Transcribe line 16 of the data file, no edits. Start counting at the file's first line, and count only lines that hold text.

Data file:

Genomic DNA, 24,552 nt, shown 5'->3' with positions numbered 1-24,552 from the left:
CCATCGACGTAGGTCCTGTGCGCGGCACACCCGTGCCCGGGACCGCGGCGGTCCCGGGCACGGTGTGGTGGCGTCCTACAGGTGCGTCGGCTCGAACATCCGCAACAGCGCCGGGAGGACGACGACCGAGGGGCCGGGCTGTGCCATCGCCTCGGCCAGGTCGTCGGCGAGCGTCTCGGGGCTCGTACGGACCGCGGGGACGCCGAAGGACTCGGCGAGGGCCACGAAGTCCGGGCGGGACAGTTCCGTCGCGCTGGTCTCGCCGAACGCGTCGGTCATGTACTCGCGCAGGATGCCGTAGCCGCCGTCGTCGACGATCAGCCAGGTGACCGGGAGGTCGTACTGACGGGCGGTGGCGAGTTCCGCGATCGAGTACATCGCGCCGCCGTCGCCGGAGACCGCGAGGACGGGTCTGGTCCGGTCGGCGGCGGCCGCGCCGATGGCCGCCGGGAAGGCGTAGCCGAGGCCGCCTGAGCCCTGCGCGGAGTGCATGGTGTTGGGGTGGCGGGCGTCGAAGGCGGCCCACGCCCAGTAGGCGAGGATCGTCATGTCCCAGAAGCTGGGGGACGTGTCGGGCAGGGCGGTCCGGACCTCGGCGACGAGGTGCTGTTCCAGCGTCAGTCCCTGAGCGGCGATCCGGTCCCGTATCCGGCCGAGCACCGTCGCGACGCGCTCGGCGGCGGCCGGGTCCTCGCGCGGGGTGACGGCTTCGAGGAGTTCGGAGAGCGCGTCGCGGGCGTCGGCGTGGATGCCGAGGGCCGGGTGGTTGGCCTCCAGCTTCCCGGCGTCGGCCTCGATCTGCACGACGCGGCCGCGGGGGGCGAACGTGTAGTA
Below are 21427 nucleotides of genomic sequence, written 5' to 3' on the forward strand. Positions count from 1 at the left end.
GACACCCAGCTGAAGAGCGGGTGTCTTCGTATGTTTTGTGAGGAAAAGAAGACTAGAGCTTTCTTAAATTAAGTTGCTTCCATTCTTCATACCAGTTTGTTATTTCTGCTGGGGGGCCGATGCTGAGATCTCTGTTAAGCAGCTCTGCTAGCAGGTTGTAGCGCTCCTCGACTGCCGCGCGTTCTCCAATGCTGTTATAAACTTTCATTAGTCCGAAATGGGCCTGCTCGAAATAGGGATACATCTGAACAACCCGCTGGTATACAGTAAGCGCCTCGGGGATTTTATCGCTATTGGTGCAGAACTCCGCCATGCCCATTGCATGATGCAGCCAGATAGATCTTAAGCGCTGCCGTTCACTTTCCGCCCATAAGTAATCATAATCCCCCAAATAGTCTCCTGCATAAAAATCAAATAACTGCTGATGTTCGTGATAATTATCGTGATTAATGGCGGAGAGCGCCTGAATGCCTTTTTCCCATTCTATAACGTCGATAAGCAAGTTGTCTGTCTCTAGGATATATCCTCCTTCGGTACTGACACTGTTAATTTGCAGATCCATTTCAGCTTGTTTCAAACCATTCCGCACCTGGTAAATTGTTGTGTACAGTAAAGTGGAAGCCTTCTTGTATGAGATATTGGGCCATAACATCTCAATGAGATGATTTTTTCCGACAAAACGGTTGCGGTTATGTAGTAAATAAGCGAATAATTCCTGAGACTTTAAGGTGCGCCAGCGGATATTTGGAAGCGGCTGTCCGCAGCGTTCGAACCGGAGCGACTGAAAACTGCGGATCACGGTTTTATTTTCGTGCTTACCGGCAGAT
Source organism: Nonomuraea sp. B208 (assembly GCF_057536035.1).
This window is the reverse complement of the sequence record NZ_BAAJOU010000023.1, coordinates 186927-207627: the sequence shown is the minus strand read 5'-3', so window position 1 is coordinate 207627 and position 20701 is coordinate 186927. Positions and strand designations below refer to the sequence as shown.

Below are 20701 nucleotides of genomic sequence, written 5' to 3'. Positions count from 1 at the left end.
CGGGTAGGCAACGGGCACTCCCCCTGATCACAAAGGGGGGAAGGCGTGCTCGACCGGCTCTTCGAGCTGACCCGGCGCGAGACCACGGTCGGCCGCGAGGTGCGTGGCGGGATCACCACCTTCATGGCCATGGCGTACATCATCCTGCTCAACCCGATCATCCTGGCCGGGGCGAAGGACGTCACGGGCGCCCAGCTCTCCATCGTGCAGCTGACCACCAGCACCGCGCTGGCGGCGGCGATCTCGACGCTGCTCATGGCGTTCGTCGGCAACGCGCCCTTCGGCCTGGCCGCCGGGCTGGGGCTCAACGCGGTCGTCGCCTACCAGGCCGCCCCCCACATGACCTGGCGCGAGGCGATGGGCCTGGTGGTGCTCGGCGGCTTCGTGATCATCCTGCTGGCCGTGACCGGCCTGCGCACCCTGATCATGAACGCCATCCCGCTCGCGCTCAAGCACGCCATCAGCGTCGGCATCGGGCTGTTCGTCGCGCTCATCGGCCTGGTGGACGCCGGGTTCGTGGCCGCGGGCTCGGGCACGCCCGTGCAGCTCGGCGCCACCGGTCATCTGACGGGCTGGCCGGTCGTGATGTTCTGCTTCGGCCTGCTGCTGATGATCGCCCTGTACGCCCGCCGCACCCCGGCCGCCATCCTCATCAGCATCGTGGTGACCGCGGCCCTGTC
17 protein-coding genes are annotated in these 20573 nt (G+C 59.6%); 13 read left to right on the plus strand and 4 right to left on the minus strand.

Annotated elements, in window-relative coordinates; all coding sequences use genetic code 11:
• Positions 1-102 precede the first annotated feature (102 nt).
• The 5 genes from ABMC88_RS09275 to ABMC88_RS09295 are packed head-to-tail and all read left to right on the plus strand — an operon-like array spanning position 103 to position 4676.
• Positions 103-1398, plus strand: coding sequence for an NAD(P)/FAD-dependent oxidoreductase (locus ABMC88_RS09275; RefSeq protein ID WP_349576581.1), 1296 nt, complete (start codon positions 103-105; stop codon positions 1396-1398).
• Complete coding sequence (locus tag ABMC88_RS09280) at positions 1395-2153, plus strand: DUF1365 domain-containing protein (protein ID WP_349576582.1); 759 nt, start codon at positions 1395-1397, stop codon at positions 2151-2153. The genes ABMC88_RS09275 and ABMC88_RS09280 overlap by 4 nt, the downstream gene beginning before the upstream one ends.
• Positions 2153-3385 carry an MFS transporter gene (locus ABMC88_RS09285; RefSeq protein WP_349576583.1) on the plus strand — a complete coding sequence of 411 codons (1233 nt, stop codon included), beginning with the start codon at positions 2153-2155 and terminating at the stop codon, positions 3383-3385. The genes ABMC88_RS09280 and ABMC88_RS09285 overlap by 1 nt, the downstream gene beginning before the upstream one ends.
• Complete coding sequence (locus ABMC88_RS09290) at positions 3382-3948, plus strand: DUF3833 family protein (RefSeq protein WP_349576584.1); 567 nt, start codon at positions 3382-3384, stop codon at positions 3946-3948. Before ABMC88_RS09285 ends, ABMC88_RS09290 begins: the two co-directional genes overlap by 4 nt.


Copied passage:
• Complete coding sequence (locus ABMC88_RS09290) at positions 3382-3948, plus strand: DUF3833 family protein (RefSeq protein WP_349576584.1); 567 nt, start codon at positions 3382-3384, stop codon at positions 3946-3948. Before ABMC88_RS09285 ends, ABMC88_RS09290 begins: the two co-directional genes overlap by 4 nt.